Almost every "new" idea we have today had its origin in another time in our garden history past.  I love the idea of having a garden for each season.

Of course, I completely veered from what I should be reading about right now...Gertrude Jekyll's garden design theory and how I can apply it to a house of my choosing that has a design that is out of sync with its architecture.  Ok, I have to get focused!

Sunday, November 14, 2010

Graphics project re-do

I got started on my final design project yesterday and was so proud of myself that I had a good start on it by the end of the day...and I had already finished my homework.  Major accomplishment.  But something was bugging me about the scale of my design, and I actually dreamt about it last night and came up with the answer.  Obsessed you say?  Definitely.  I figured out -- as I woke up -- that the reason my design was too big at 1/4" scale was I should have done it at 3/16ths...I only tried it at 1/8ths and 1/4ths, thinking those were my only options.  But in between those two is 3/16ths.  Duh.  So now I have to start over.  Ughhhh. I have to go back to Kinko's to enlarge my survey -- again -- and come home and re-trace the whole thing.  Another two or three hours of my life down the drain.  I know we all learn by making mistakes, but I could have lived just fine without this one.  I was looking forward to a Sunday off and a much needed break from that drafting table.  Maybe even watching my youngest play hockey and getting the last of my allium and daffodil bulbs in the ground before it freezes.  But I sent my son off to hockey with the neighbors and I'm stuck indoors all day again on yet another lovely Connecticut fall day....I know it will all be worth it in the end, but I'm really craving some good time digging in the dirt today.  Ok, I've gotta stop whining and head back to my friendly local Kinko's!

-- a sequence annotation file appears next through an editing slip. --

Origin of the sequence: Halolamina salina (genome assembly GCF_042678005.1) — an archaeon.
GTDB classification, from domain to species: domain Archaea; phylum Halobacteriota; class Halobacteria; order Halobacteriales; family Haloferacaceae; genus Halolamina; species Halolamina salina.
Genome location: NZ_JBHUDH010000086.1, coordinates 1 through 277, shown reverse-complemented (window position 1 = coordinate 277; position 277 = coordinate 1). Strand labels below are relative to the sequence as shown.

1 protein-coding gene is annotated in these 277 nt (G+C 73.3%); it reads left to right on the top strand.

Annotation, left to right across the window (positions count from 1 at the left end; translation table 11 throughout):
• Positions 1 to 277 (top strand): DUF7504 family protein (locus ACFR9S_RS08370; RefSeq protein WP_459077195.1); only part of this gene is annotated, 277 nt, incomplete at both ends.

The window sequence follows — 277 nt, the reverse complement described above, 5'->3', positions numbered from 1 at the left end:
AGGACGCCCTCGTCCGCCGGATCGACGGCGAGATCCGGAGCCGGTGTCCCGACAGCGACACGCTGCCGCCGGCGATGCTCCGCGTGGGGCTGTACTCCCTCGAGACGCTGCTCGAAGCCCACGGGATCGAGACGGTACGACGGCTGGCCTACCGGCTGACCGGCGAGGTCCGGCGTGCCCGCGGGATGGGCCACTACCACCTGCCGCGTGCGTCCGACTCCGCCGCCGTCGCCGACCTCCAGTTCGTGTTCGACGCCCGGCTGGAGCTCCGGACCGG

Tuesday, November 9, 2010

Saugatuck River leading out to the Long Island Sound in Westport, Connecticut on Sunday

This past Sunday on the Saugatuck River in Westport just as the sun was going down.  This river leads out to the Long Island Sound.   Westport is a beautiful New England town just next door to Fairfield. 

Saturday, November 6, 2010

Too much homework and no time for my blog